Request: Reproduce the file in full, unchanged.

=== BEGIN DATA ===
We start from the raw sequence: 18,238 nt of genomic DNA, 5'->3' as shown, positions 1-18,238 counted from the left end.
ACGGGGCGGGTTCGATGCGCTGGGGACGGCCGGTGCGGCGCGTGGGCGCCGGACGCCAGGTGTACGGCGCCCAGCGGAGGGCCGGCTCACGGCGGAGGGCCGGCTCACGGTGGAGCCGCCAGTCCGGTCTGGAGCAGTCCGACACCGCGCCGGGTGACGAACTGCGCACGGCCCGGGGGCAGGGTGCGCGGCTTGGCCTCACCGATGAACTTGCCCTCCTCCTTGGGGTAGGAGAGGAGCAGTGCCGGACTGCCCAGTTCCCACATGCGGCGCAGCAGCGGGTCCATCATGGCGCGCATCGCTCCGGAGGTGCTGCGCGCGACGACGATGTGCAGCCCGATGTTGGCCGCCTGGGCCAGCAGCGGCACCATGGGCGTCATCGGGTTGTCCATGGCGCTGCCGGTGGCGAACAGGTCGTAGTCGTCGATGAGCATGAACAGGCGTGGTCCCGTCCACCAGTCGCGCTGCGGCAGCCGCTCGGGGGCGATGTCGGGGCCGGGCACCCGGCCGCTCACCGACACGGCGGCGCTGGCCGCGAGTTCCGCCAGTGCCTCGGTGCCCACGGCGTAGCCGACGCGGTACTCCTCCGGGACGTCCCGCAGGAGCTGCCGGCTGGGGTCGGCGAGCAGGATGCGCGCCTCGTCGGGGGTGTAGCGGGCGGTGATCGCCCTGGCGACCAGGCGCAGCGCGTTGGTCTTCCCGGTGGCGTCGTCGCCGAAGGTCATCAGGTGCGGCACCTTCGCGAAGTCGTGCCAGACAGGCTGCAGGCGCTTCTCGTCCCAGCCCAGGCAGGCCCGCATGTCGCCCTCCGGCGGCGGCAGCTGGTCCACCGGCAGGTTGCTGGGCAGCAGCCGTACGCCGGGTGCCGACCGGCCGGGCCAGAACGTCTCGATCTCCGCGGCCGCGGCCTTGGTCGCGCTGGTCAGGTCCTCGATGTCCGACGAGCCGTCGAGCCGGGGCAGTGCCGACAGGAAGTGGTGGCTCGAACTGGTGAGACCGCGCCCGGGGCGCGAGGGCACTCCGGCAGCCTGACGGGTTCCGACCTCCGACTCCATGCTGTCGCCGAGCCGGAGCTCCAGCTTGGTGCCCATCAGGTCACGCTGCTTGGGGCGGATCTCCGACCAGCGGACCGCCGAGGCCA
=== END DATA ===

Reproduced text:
We start from the raw sequence: 18,238 nt of genomic DNA, 5'->3' as shown, positions 1-18,238 counted from the left end.
ACGGGGCGGGTTCGATGCGCTGGGGACGGCCGGTGCGGCGCGTGGGCGCCGGACGCCAGGTGTACGGCGCCCAGCGGAGGGCCGGCTCACGGCGGAGGGCCGGCTCACGGTGGAGCCGCCAGTCCGGTCTGGAGCAGTCCGACACCGCGCCGGGTGACGAACTGCGCACGGCCCGGGGGCAGGGTGCGCGGCTTGGCCTCACCGATGAACTTGCCCTCCTCCTTGGGGTAGGAGAGGAGCAGTGCCGGACTGCCCAGTTCCCACATGCGGCGCAGCAGCGGGTCCATCATGGCGCGCATCGCTCCGGAGGTGCTGCGCGCGACGACGATGTGCAGCCCGATGTTGGCCGCCTGGGCCAGCAGCGGCACCATGGGCGTCATCGGGTTGTCCATGGCGCTGCCGGTGGCGAACAGGTCGTAGTCGTCGATGAGCATGAACAGGCGTGGTCCCGTCCACCAGTCGCGCTGCGGCAGCCGCTCGGGGGCGATGTCGGGGCCGGGCACCCGGCCGCTCACCGACACGGCGGCGCTGGCCGCGAGTTCCGCCAGTGCCTCGGTGCCCACGGCGTAGCCGACGCGGTACTCCTCCGGGACGTCCCGCAGGAGCTGCCGGCTGGGGTCGGCGAGCAGGATGCGCGCCTCGTCGGGGGTGTAGCGGGCGGTGATCGCCCTGGCGACCAGGCGCAGCGCGTTGGTCTTCCCGGTGGCGTCGTCGCCGAAGGTCATCAGGTGCGGCACCTTCGCGAAGTCGTGCCAGACAGGCTGCAGGCGCTTCTCGTCCCAGCCCAGGCAGGCCCGCATGTCGCCCTCCGGCGGCGGCAGCTGGTCCACCGGCAGGTTGCTGGGCAGCAGCCGTACGCCGGGTGCCGACCGGCCGGGCCAGAACGTCTCGATCTCCGCGGCCGCGGCCTTGGTCGCGCTGGTCAGGTCCTCGATGTCCGACGAGCCGTCGAGCCGGGGCAGTGCCGACAGGAAGTGGTGGCTCGAACTGGTGAGACCGCGCCCGGGGCGCGAGGGCACTCCGGCAGCCTGACGGGTTCCGACCTCCGACTCCATGCTGTCGCCGAGCCGGAGCTCCAGCTTGGTGCCCATCAGGTCACGCTGCTTGGGGCGGATCTCCGACCAGCGGACCGCCGAGGCCA